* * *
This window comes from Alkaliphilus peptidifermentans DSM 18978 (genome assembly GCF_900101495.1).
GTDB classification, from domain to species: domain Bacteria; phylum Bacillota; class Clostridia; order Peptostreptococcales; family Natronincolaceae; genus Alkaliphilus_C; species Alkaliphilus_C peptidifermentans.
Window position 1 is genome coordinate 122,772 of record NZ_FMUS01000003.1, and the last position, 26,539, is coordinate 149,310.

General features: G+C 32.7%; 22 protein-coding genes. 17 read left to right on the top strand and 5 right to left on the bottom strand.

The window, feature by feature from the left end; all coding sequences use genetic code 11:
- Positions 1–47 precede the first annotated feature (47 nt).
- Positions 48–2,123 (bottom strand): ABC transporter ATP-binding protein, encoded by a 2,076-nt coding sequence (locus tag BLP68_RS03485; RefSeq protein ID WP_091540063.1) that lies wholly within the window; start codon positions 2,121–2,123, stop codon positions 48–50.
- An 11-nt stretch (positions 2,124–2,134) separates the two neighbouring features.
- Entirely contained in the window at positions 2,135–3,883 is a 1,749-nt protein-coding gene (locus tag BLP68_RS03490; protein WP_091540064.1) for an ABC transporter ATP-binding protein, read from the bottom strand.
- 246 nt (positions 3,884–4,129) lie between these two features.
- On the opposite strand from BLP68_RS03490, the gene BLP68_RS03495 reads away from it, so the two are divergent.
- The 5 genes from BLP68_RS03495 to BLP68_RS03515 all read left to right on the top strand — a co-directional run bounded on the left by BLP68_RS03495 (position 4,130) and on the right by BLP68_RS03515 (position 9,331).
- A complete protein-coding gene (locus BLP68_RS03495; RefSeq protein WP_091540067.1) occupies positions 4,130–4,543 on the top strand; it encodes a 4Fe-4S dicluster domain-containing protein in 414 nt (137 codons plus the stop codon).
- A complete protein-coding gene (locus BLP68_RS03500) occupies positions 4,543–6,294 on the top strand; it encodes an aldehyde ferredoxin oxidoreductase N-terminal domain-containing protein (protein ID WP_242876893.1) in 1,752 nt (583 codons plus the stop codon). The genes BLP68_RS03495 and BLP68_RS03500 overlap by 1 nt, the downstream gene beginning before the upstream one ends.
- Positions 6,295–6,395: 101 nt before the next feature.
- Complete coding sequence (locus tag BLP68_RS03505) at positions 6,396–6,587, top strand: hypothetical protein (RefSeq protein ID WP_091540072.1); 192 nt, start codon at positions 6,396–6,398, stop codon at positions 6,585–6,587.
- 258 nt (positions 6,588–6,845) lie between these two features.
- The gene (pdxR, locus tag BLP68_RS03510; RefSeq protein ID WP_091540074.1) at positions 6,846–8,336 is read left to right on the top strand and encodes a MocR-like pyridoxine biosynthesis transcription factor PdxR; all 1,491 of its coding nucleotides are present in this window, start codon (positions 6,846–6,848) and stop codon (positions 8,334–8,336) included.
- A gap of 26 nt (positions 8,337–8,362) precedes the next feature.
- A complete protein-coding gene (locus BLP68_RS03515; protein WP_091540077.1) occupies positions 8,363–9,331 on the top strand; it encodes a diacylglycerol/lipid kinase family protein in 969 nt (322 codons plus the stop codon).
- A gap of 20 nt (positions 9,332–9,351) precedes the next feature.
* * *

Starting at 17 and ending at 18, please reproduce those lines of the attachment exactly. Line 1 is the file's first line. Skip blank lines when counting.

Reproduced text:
- 258 nt (positions 6,588–6,845) lie between these two features.
- The gene (pdxR, locus tag BLP68_RS03510; RefSeq protein ID WP_091540074.1) at positions 6,846–8,336 is read left to right on the top strand and encodes a MocR-like pyridoxine biosynthesis transcription factor PdxR; all 1,491 of its coding nucleotides are present in this window, start codon (positions 6,846–6,848) and stop codon (positions 8,334–8,336) included.